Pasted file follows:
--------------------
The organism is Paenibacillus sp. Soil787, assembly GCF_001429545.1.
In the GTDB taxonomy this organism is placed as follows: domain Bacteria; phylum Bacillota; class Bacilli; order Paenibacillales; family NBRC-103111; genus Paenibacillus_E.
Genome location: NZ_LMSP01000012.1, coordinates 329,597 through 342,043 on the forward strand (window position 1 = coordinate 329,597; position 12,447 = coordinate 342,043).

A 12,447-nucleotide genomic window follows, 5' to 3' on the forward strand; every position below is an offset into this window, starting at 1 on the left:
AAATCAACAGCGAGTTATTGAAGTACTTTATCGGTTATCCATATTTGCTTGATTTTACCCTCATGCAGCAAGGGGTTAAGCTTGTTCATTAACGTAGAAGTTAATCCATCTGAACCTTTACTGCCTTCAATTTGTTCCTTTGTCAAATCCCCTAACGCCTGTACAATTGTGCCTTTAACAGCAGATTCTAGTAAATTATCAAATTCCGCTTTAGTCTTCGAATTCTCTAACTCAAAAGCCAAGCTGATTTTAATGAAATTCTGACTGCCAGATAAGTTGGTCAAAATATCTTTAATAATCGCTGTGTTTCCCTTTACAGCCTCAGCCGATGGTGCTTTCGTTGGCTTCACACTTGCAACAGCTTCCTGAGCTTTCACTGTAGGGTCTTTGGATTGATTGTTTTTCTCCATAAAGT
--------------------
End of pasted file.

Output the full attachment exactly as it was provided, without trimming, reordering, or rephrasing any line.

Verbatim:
The organism is Paenibacillus sp. Soil787, assembly GCF_001429545.1.
In the GTDB taxonomy this organism is placed as follows: domain Bacteria; phylum Bacillota; class Bacilli; order Paenibacillales; family NBRC-103111; genus Paenibacillus_E.
Genome location: NZ_LMSP01000012.1, coordinates 329,597 through 342,043 on the forward strand (window position 1 = coordinate 329,597; position 12,447 = coordinate 342,043).

A 12,447-nucleotide genomic window follows, 5' to 3' on the forward strand; every position below is an offset into this window, starting at 1 on the left:
AAATCAACAGCGAGTTATTGAAGTACTTTATCGGTTATCCATATTTGCTTGATTTTACCCTCATGCAGCAAGGGGTTAAGCTTGTTCATTAACGTAGAAGTTAATCCATCTGAACCTTTACTGCCTTCAATTTGTTCCTTTGTCAAATCCCCTAACGCCTGTACAATTGTGCCTTTAACAGCAGATTCTAGTAAATTATCAAATTCCGCTTTAGTCTTCGAATTCTCTAACTCAAAAGCCAAGCTGATTTTAATGAAATTCTGACTGCCAGATAAGTTGGTCAAAATATCTTTAATAATCGCTGTGTTTCCCTTTACAGCCTCAGCCGATGGTGCTTTCGTTGGCTTCACACTTGCAACAGCTTCCTGAGCTTTCACTGTAGGGTCTTTGGATTGATTGTTTTTCTCCATAAAGT